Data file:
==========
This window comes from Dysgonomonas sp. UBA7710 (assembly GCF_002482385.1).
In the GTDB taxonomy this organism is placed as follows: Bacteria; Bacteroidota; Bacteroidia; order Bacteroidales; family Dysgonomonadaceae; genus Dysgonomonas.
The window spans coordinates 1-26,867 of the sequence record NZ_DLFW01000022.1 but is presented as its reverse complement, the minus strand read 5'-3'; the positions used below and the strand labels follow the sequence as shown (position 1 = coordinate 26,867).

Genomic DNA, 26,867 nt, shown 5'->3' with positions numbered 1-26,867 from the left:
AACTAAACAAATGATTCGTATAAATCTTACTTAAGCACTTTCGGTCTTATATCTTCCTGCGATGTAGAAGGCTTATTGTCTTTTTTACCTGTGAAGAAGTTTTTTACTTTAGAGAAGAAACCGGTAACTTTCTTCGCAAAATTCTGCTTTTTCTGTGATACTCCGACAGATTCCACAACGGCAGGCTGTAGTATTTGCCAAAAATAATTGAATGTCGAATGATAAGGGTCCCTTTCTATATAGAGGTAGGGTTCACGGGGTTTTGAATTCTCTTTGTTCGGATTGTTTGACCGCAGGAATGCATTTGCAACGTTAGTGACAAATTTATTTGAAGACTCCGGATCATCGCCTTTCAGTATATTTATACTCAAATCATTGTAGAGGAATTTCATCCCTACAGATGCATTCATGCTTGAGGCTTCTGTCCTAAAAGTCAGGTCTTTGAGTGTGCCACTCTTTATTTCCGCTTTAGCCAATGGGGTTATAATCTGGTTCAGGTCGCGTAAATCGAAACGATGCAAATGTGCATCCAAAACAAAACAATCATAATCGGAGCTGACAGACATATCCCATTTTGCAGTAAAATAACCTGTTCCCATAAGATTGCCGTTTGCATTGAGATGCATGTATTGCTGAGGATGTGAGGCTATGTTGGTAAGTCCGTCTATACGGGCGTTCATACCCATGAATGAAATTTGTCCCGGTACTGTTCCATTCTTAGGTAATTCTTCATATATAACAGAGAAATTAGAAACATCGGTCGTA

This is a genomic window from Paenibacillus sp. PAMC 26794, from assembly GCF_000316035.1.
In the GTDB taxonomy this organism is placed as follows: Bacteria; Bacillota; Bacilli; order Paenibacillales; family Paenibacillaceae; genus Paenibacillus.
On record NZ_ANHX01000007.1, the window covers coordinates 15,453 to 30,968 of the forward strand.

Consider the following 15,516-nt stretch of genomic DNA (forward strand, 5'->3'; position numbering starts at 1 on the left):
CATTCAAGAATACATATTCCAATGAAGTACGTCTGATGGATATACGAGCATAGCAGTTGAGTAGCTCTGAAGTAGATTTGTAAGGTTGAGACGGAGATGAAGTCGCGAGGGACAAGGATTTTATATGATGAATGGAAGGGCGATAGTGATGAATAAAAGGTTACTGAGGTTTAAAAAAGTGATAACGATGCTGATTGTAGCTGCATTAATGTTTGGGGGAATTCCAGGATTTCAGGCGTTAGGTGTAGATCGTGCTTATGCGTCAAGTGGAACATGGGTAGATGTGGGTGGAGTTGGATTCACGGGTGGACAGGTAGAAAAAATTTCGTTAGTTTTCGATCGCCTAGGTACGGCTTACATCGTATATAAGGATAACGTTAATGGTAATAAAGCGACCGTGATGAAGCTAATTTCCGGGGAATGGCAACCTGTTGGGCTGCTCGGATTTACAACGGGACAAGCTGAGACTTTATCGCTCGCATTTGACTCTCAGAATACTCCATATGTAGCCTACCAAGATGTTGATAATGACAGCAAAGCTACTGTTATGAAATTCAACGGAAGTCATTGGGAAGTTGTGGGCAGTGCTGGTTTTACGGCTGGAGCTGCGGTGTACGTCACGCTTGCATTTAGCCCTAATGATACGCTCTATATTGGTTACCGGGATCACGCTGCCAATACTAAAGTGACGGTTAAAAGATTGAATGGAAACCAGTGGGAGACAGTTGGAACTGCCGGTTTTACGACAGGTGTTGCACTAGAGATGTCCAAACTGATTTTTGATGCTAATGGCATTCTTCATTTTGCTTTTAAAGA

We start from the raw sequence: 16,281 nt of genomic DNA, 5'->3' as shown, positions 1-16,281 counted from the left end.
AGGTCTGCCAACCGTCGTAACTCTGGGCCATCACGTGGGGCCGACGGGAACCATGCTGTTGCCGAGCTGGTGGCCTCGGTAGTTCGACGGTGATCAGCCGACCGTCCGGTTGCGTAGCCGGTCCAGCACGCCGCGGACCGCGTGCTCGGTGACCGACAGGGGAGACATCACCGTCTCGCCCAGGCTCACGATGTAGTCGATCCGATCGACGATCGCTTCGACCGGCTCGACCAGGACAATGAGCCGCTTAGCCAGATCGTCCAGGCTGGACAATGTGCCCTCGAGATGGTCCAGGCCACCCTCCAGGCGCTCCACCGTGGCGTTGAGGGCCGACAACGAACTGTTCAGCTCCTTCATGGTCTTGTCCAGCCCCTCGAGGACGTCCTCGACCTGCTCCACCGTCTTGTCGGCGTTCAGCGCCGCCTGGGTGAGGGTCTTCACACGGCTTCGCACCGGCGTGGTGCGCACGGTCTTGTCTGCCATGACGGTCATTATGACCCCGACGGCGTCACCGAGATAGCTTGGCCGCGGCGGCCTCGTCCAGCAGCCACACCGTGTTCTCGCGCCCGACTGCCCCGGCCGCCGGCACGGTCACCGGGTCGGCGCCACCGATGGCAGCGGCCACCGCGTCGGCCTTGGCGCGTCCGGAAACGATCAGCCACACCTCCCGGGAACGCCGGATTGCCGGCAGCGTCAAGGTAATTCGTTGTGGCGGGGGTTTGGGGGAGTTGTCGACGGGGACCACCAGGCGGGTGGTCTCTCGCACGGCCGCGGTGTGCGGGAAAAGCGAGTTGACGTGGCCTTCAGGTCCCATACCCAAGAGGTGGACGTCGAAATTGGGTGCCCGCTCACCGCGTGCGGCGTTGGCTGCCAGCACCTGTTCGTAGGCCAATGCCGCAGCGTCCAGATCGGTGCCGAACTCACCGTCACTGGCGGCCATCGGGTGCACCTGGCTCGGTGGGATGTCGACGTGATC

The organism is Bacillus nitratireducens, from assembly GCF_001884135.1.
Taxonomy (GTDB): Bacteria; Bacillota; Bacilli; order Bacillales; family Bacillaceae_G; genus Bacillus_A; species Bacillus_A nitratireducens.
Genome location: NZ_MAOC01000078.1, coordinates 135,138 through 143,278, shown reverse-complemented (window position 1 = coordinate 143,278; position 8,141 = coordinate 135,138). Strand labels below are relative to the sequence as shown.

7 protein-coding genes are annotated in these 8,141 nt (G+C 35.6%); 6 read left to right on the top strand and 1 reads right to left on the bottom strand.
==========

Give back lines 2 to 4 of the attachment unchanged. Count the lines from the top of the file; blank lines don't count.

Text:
In the GTDB taxonomy this organism is placed as follows: Bacteria; Bacteroidota; Bacteroidia; order Bacteroidales; family Dysgonomonadaceae; genus Dysgonomonas.
The window spans coordinates 1-26,867 of the sequence record NZ_DLFW01000022.1 but is presented as its reverse complement, the minus strand read 5'-3'; the positions used below and the strand labels follow the sequence as shown (position 1 = coordinate 26,867).

Genomic DNA, 26,867 nt, shown 5'->3' with positions numbered 1-26,867 from the left: